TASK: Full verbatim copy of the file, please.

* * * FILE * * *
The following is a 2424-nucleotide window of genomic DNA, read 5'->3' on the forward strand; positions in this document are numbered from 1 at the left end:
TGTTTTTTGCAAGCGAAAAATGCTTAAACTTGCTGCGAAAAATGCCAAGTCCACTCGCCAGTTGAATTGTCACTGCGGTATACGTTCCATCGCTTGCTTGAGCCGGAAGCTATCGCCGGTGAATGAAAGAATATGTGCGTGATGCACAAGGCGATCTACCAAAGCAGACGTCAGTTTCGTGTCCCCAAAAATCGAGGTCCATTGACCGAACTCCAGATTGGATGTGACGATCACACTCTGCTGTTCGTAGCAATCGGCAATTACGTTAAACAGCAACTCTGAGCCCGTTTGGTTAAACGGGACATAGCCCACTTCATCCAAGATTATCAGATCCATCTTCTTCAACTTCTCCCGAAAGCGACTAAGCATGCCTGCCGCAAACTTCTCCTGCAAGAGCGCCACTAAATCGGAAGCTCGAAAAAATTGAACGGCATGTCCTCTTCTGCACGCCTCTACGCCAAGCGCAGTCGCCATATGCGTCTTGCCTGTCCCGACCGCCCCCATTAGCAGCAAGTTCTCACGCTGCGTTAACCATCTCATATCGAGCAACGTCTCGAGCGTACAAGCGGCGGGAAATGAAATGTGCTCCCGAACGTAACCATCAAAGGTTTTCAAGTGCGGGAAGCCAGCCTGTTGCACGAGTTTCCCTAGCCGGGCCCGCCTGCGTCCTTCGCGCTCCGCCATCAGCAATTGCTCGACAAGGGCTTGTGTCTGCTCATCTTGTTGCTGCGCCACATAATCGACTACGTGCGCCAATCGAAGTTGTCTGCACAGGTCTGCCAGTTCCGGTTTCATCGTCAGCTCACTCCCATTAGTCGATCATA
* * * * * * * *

The following is a 2424-nucleotide window of genomic DNA, read 5'->3' on the forward strand; positions in this document are numbered from 1 at the left end:
TGTTTTTTGCAAGCGAAAAATGCTTAAACTTGCTGCGAAAAATGCCAAGTCCACTCGCCAGTTGAATTGTCACTGCGGTATACGTTCCATCGCTTGCTTGAGCCGGAAGCTATCGCCGGTGAATGAAAGAATATGTGCGTGATGCACAAGGCGATCTACCAAAGCAGACGTCAGTTTCGTGTCCCCAAAAATCGAGGTCCATTGACCGAACTCCAGATTGGATGTGACGATCACACTCTGCTGTTCGTAGCAATCGGCAATTACGTTAAACAGCAACTCTGAGCCCGTTTGGTTAAACGGGACATAGCCCACTTCATCCAAGATTATCAGATCCATCTTCTTCAACTTCTCCCGAAAGCGACTAAGCATGCCTGCCGCAAACTTCTCCTGCAAGAGCGCCACTAAATCGGAAGCTCGAAAAAATTGAACGGCATGTCCTCTTCTGCACGCCTCTACGCCAAGCGCAGTCGCCATATGCGTCTTGCCTGTCCCGACCGCCCCCATTAGCAGCAAGTTCTCACGCTGCGTTAACCATCTCATATCGAGCAACGTCTCGAGCGTACAAGCGGCGGGAAATGAAATGTGCTCCCGAACGTAACCATCAAAGGTTTTCAAGTGCGGGAAGCCAGCCTGTTGCACGAGTTTCCCTAGCCGGGCCCGCCTGCGTCCTTCGCGCTCCGCCATCAGCAATTGCTCGACAAGGGCTTGTGTCTGCTCATCTTGTTGCTGCGCCACATAATCGACTACGTGCGCCAATCGAAGTTGTCTGCACAGGTCTGCCAGTTCCGGTTTCATCGTCAGCTCACTCCCATTAGTCGATCATA